Instead of “you come to us”, we need a “we ’ll come to you” approach. Jesus came to the world - to transform it. The church must follow his example.
For example, many churches are in touch with people who do not come to church – a toddlers group perhaps. They adopt a stepping-stones approach, starting with a Christian video on parenting perhaps, then an Alpha supper, then the Alpha course and then, hopefully, the final step into church. But many people fall off the stones en route. So why not build a congregation around the group instead, starting with whatever expressions of spirituality already exist, exploring these, providing space for people to encounter God ‘in their own way’, listening to people’s reactions and using these as a jumping off point to discuss aspects of Christian belief? Almost certainly it will be a slow journey into faith – but Christ’s work with his disciples was not especially quick either! Eventually baptisms might take place in the group, communion could be celebrated there and the group would gradually acquire the characteristics of a congregation. Instead of standardised church, this would be church - planting around people - where they are, at a time that suits them and in a style that respects their culture.
It would be radically different to many recent forms of church planting. Sometimes a church plant has had exactly the same ‘genetic code’ as the parent church, when the people it was seeking to reach were very different. Perhaps the parent church had a style of worship that was geared to a middle class population, whereas the church plant was in a council estate. Not infrequently a church plant has done things differently to its sending church because the core was dissatisfied with what they were getting. The approach has been tailored to what the core want rather than to the non-churchgoers they were seeking to reach. Both these approaches have ended with disappointment – “Why are we failing to attract those who don’t come to church?” One reason is that church has been built round the desires of existing churchgoers instead of being seeped in the culture of those who don’t attend regularly. Sacrificial mission involves taking seriously the ‘go to’ mandate of Matthew 28:19, rather than expecting people to come to us on our terms.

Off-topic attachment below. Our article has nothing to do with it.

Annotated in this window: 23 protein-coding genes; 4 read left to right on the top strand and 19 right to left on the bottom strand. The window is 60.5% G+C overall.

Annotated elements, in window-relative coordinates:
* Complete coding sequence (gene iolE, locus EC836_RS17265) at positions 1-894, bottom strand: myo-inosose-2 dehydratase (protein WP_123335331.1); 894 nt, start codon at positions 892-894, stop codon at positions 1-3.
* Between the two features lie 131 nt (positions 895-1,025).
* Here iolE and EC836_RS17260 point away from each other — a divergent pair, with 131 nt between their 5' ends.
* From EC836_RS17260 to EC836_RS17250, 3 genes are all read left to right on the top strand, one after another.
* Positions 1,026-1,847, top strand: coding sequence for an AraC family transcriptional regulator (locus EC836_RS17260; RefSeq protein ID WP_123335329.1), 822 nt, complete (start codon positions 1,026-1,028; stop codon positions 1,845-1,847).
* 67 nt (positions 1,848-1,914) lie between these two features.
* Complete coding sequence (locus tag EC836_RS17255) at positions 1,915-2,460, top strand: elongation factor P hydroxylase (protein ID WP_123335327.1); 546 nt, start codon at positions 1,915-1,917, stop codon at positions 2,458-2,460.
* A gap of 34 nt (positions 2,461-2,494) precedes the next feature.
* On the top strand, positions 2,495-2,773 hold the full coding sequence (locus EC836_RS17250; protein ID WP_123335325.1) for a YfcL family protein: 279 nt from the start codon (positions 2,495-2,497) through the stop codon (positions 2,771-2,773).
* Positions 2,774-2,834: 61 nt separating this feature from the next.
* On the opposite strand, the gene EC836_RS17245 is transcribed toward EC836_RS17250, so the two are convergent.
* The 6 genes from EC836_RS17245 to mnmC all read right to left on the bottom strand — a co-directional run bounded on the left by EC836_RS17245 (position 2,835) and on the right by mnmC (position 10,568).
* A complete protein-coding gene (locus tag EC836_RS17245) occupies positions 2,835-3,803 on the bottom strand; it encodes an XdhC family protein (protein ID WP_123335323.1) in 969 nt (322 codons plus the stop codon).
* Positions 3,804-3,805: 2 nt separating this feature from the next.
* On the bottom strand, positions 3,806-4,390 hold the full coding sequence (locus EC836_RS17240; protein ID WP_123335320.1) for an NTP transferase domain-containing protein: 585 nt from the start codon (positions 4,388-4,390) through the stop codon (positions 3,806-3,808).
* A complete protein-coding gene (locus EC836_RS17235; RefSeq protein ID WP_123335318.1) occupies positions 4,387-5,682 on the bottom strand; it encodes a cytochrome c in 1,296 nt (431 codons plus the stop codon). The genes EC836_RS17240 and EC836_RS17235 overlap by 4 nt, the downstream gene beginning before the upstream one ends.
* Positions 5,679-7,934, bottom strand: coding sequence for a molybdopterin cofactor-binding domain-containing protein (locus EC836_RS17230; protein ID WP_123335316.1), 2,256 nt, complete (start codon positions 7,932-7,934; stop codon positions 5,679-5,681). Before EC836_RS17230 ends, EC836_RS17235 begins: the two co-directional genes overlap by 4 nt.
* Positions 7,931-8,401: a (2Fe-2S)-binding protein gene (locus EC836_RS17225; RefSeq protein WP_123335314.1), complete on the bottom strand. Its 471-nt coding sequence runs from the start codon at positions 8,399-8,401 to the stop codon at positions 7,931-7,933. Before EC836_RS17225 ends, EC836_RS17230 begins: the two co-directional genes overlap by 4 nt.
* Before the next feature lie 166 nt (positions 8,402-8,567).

Is this realistic? It is already happening. One Yorkshire church went to the children. It planted a congregation at 3.30pm on Monday afternoons for children at the local school and those collecting them. Up to 100 people attend that family communion. Hardly any of them went to church before. A church in south Wales is starting a congregation mainly for people who have completed Alpha but will not come to traditional, standardised church.
Church is going to them, enabling them to worship in a style they connect with.
A London church finds out what newspaper, for example, the Nigerian community reads. It then advertises, “Are you new to London? Would you like a Nigerian meal and to meet other Nigerians?” Venue details and a contact number are provided. That becomes a gateway to a small Bible study group, an expression of church for Nigerians – going to people and forming church round them.Congregations specifically for teenagers and young people are mushrooming all round the country.
A first step
One suburban church has luncheon club for older people. Around a 80 attend regularly, the great majority of whom do not attend church. So they introduced a discoverers’ bible study group, which now attracts around 30 people. It might be tempting to encourage those 30 to come to church on Sunday as a next step into faith. But for many of them Sunday worship would feel strange and unfamiliar, they would not recognise many faces and the time might not be convenient. So why not introduce a little more worship into the bible study, incorporate a regular communion and allow it to evolve into a congregation in its own right? Teach their members to tithe, and they would soon be able to afford a part- time minister! A gathering would have become a congregation – church for a particular group of people, at a time that suited them and in style that they felt comfortable with.